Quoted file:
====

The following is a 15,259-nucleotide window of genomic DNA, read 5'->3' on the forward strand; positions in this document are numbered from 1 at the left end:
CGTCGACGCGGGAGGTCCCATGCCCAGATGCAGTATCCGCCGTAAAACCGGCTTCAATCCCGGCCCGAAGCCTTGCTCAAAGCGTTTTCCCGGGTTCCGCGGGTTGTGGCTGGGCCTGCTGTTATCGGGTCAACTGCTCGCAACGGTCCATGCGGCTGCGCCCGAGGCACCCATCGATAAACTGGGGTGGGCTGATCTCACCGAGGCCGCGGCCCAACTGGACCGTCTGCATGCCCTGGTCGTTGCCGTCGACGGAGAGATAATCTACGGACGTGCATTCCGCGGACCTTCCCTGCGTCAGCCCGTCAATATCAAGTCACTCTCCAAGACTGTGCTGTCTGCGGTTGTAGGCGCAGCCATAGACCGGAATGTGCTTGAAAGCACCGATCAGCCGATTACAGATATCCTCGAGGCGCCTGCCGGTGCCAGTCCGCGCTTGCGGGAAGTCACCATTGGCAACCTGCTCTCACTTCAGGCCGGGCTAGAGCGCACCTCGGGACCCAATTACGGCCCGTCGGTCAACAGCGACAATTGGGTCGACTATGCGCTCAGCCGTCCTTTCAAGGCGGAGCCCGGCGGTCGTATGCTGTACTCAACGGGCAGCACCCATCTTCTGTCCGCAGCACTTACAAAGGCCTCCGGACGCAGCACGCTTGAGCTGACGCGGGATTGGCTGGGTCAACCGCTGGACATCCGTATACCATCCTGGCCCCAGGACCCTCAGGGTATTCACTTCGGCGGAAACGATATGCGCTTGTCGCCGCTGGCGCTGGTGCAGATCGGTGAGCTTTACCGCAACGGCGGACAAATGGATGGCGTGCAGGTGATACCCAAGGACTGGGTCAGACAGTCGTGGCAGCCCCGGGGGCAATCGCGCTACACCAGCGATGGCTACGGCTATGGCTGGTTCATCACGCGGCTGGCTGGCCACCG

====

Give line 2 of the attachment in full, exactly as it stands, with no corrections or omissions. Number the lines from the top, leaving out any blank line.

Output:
CGTCGACGCGGGAGGTCCCATGCCCAGATGCAGTATCCGCCGTAAAACCGGCTTCAATCCCGGCCCGAAGCCTTGCTCAAAGCGTTTTCCCGGGTTCCGCGGGTTGTGGCTGGGCCTGCTGTTATCGGGTCAACTGCTCGCAACGGTCCATGCGGCTGCGCCCGAGGCACCCATCGATAAACTGGGGTGGGCTGATCTCACCGAGGCCGCGGCCCAACTGGACCGTCTGCATGCCCTGGTCGTTGCCGTCGACGGAGAGATAATCTACGGACGTGCATTCCGCGGACCTTCCCTGCGTCAGCCCGTCAATATCAAGTCACTCTCCAAGACTGTGCTGTCTGCGGTTGTAGGCGCAGCCATAGACCGGAATGTGCTTGAAAGCACCGATCAGCCGATTACAGATATCCTCGAGGCGCCTGCCGGTGCCAGTCCGCGCTTGCGGGAAGTCACCATTGGCAACCTGCTCTCACTTCAGGCCGGGCTAGAGCGCACCTCGGGACCCAATTACGGCCCGTCGGTCAACAGCGACAATTGGGTCGACTATGCGCTCAGCCGTCCTTTCAAGGCGGAGCCCGGCGGTCGTATGCTGTACTCAACGGGCAGCACCCATCTTCTGTCCGCAGCACTTACAAAGGCCTCCGGACGCAGCACGCTTGAGCTGACGCGGGATTGGCTGGGTCAACCGCTGGACATCCGTATACCATCCTGGCCCCAGGACCCTCAGGGTATTCACTTCGGCGGAAACGATATGCGCTTGTCGCCGCTGGCGCTGGTGCAGATCGGTGAGCTTTACCGCAACGGCGGACAAATGGATGGCGTGCAGGTGATACCCAAGGACTGGGTCAGACAGTCGTGGCAGCCCCGGGGGCAATCGCGCTACACCAGCGATGGCTACGGCTATGGCTGGTTCATCACGCGGCTGGCTGGCCACCG